Lorna MitchellRecover Bitly Bundle Data (26.5.2015, 14:57 UTC)

For some years I've been creating a bundle of links covering articles I recommend for various topics in the Zend Certified Engineer Exam (if you can here looking for the bundle itself, it's at http://www.lornajane.net/zce-links-collection). This was done using bitly's bundles feature, which I thought was a great way to share links. In fact I had 10-15 bundles that I had created from collating all the links in a particular training course or talk, so that people didn't have to try to write down URLs as I went along. Unfortunately they sunset their bundles and then removed them completely, and I missed the announcement (it all happened quite quickly, they'd seen some abuse of the feature, it's free, all totally reasonable) BUT they also didn't respond to my support questions about how to recover the data.

It turns out, it's an undocumented feature on their API, so here is everything I know about recovering your bundle data, including the script I used to rescue my own data.

Bundle Data Via API

The endpoint you want is /v3/user/link_history and the documentation is here: http://dev.bitly.com/user_info.html#v3_user_link_history. Many MANY thanks to @jehiah for tweeting this information at me, it was a huge help! What they omitted to mention is that you'll also find a "tags" array in the values for each link as well (I assume the documentation will update really soon).

Bitly also has an API browser so you may be able to get your data out through that without needing code. I'm a programmer though so I wrote a script ...

Bitly Bundle Rescue Script

Here's my scratty script to export data. You need to do 3 things to use this:

  1. Add guzzlehttp/guzzle to your composer.json file and install it
  2. Use the instructions in the comment at the top to get your access token (or use the bitly web interface https://bitly.com/a/oauth_apps)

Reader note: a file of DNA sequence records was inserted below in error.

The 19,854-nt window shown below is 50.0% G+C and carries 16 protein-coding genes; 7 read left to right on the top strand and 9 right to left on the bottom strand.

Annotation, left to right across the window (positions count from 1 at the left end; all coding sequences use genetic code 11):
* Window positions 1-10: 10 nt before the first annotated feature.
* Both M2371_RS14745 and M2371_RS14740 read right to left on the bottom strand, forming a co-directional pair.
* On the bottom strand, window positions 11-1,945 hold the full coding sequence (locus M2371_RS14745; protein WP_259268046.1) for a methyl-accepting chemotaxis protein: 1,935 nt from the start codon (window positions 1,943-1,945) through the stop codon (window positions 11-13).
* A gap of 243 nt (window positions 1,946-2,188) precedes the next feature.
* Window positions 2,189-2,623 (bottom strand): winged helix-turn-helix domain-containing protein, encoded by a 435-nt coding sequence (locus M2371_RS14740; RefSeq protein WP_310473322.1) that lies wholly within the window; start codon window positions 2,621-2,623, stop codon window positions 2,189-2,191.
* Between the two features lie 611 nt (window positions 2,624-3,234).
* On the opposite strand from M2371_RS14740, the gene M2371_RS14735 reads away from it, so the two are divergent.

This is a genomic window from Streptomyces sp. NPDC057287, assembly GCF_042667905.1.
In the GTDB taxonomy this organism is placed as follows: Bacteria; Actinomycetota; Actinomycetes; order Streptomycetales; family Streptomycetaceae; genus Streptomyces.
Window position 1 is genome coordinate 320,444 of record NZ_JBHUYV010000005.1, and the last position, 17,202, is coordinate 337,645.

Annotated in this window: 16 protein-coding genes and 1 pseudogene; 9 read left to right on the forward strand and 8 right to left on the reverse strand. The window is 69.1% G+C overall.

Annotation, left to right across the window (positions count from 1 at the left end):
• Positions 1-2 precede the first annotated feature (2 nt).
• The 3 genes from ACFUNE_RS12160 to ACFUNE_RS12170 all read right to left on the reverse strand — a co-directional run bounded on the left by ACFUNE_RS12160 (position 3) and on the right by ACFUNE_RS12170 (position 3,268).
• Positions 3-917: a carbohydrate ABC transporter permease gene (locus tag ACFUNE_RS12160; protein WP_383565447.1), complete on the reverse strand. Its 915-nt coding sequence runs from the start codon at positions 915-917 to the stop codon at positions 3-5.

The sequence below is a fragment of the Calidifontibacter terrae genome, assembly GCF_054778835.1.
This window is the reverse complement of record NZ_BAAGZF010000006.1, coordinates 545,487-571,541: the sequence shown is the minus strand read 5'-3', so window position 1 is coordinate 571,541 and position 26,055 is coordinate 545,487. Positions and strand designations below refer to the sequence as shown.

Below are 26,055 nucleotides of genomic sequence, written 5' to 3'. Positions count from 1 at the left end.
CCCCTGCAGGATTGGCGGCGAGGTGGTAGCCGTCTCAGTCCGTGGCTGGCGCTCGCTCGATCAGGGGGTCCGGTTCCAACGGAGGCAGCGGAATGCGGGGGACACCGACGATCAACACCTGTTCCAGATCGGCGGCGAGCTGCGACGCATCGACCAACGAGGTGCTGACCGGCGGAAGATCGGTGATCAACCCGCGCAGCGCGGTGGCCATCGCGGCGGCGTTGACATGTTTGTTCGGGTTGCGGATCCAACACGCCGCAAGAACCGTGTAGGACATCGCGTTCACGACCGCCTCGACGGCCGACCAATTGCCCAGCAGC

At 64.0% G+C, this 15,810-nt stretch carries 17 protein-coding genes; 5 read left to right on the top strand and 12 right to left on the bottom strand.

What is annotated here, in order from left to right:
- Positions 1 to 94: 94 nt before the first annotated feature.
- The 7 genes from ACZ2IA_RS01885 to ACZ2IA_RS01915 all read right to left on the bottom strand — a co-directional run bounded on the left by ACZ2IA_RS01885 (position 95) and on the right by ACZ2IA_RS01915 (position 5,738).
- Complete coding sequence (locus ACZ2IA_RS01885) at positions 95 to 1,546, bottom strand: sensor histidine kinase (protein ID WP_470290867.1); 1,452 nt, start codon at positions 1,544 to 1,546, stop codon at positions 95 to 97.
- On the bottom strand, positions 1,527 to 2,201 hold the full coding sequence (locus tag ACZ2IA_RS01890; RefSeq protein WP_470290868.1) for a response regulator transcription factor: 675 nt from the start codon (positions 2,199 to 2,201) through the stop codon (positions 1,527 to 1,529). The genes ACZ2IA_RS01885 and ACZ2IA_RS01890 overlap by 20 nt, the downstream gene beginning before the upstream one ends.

3. Look around line 55 and comment/uncomment as appropriate depending on whether you want a CSV export or an HTML output
<?php

require "vendor/autoload.php";
/*
 * To request access token:
 * curl -u "username:password" -X POST "https://api-ssl.bitly.com/oauth/access_token"
 *
 * Composer: composer require "guzzlehttp/guzzle": "~5.3"
 */

$access_token = 'GenerateYourOwn';

$client = new GuzzleHttp\Client();
$offset = 0;
$limit = 100;


while(true) {
    $response = $client->get('https://api-ssl.bitly.com/v3/user/link_history',
        ["query" => [
            'access_token' => $access_token,
            'limit' => $limit,
            'offset' => $offset,
        ]]);
    if($response->getStatusCode() == 200) {
        $responseData = json_decode($response->getBody(), true);
      

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Paul M. JonesRadar: Answering Questions, and New Middleware (26.5.2015, 13:23 UTC)

Last week’s announcement of Radar, an implementation of Action-Domain-Responder using PSR-7, was a resounding success. The feedback has been mostly positive, with some confusion and misunderstanding, and with one particular question being raised more than once.

This Reddit thread is typical of the various questions and comments I’ve received so far:

[“ADR” is just] the hipster slang for ‘c’, ‘m’ and ‘v’.

In other words, “Why ADR in the first place, and not just MVC?” This is answered by the ADR white paper, and again by some commentary here. In short, ADR is a refinement of “web” MVC to more accurately describe how we actually work in a request/response environment. The renaming of the components is intended to break the association with “real” MVC. (Special thanks to “lordofworms” for his patient and civil responses to the questioner.)

Why [is the project called] “Radar”?

As noted in the Reddit thread by others, “Radar” is a sound-alike from the ADR acronym. (An early version of the ADR paper was titled Request-Action-Domain-Response, the acronym for which lends itself even more to “Radar”, and I had that in mind too.)